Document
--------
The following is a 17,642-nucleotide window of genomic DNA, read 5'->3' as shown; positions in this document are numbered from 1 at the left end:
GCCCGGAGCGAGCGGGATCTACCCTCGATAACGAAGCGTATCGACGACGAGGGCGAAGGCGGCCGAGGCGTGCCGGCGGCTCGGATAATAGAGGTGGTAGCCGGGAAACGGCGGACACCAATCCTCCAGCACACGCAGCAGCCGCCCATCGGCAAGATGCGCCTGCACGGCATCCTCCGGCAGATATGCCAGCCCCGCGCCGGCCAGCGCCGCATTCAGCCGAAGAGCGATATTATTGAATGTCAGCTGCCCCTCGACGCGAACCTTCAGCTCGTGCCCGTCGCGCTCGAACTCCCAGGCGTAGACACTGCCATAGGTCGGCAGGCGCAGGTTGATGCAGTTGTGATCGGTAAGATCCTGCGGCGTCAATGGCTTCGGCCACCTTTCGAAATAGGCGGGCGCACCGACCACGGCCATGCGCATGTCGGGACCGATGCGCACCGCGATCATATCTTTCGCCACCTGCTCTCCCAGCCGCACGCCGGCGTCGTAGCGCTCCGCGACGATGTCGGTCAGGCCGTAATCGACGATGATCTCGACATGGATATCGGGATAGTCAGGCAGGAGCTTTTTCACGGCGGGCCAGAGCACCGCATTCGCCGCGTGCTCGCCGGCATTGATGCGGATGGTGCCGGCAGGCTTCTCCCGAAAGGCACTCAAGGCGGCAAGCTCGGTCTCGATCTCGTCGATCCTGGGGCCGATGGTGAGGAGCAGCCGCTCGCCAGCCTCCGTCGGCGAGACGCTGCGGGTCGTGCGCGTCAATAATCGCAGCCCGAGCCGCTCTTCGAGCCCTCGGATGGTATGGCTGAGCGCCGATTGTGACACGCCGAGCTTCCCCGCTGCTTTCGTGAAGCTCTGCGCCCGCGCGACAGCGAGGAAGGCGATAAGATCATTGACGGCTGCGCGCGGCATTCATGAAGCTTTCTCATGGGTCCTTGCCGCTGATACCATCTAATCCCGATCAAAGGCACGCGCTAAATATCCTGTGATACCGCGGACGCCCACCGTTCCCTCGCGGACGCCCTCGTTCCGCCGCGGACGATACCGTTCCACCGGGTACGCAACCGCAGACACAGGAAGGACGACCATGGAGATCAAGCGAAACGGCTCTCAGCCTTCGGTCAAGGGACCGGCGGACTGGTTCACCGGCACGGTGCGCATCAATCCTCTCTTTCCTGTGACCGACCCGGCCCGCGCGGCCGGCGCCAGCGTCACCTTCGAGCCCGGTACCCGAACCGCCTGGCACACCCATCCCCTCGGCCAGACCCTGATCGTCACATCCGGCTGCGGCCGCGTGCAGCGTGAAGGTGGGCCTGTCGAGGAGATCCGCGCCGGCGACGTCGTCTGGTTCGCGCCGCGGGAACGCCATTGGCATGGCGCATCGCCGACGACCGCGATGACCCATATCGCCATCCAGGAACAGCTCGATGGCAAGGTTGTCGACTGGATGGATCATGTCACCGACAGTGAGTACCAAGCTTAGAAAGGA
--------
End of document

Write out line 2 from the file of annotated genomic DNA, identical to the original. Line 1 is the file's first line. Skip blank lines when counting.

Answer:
GCCCGGAGCGAGCGGGATCTACCCTCGATAACGAAGCGTATCGACGACGAGGGCGAAGGCGGCCGAGGCGTGCCGGCGGCTCGGATAATAGAGGTGGTAGCCGGGAAACGGCGGACACCAATCCTCCAGCACACGCAGCAGCCGCCCATCGGCAAGATGCGCCTGCACGGCATCCTCCGGCAGATATGCCAGCCCCGCGCCGGCCAGCGCCGCATTCAGCCGAAGAGCGATATTATTGAATGTCAGCTGCCCCTCGACGCGAACCTTCAGCTCGTGCCCGTCGCGCTCGAACTCCCAGGCGTAGACACTGCCATAGGTCGGCAGGCGCAGGTTGATGCAGTTGTGATCGGTAAGATCCTGCGGCGTCAATGGCTTCGGCCACCTTTCGAAATAGGCGGGCGCACCGACCACGGCCATGCGCATGTCGGGACCGATGCGCACCGCGATCATATCTTTCGCCACCTGCTCTCCCAGCCGCACGCCGGCGTCGTAGCGCTCCGCGACGATGTCGGTCAGGCCGTAATCGACGATGATCTCGACATGGATATCGGGATAGTCAGGCAGGAGCTTTTTCACGGCGGGCCAGAGCACCGCATTCGCCGCGTGCTCGCCGGCATTGATGCGGATGGTGCCGGCAGGCTTCTCCCGAAAGGCACTCAAGGCGGCAAGCTCGGTCTCGATCTCGTCGATCCTGGGGCCGATGGTGAGGAGCAGCCGCTCGCCAGCCTCCGTCGGCGAGACGCTGCGGGTCGTGCGCGTCAATAATCGCAGCCCGAGCCGCTCTTCGAGCCCTCGGATGGTATGGCTGAGCGCCGATTGTGACACGCCGAGCTTCCCCGCTGCTTTCGTGAAGCTCTGCGCCCGCGCGACAGCGAGGAAGGCGATAAGATCATTGACGGCTGCGCGCGGCATTCATGAAGCTTTCTCATGGGTCCTTGCCGCTGATACCATCTAATCCCGATCAAAGGCACGCGCTAAATATCCTGTGATACCGCGGACGCCCACCGTTCCCTCGCGGACGCCCTCGTTCCGCCGCGGACGATACCGTTCCACCGGGTACGCAACCGCAGACACAGGAAGGACGACCATGGAGATCAAGCGAAACGGCTCTCAGCCTTCGGTCAAGGGACCGGCGGACTGGTTCACCGGCACGGTGCGCATCAATCCTCTCTTTCCTGTGACCGACCCGGCCCGCGCGGCCGGCGCCAGCGTCACCTTCGAGCCCGGTACCCGAACCGCCTGGCACACCCATCCCCTCGGCCAGACCCTGATCGTCACATCCGGCTGCGGCCGCGTGCAGCGTGAAGGTGGGCCTGTCGAGGAGATCCGCGCCGGCGACGTCGTCTGGTTCGCGCCGCGGGAACGCCATTGGCATGGCGCATCGCCGACGACCGCGATGACCCATATCGCCATCCAGGAACAGCTCGATGGCAAGGTTGTCGACTGGATGGATCATGTCACCGACAGTGAGTACCAAGCTTAGAAAGGA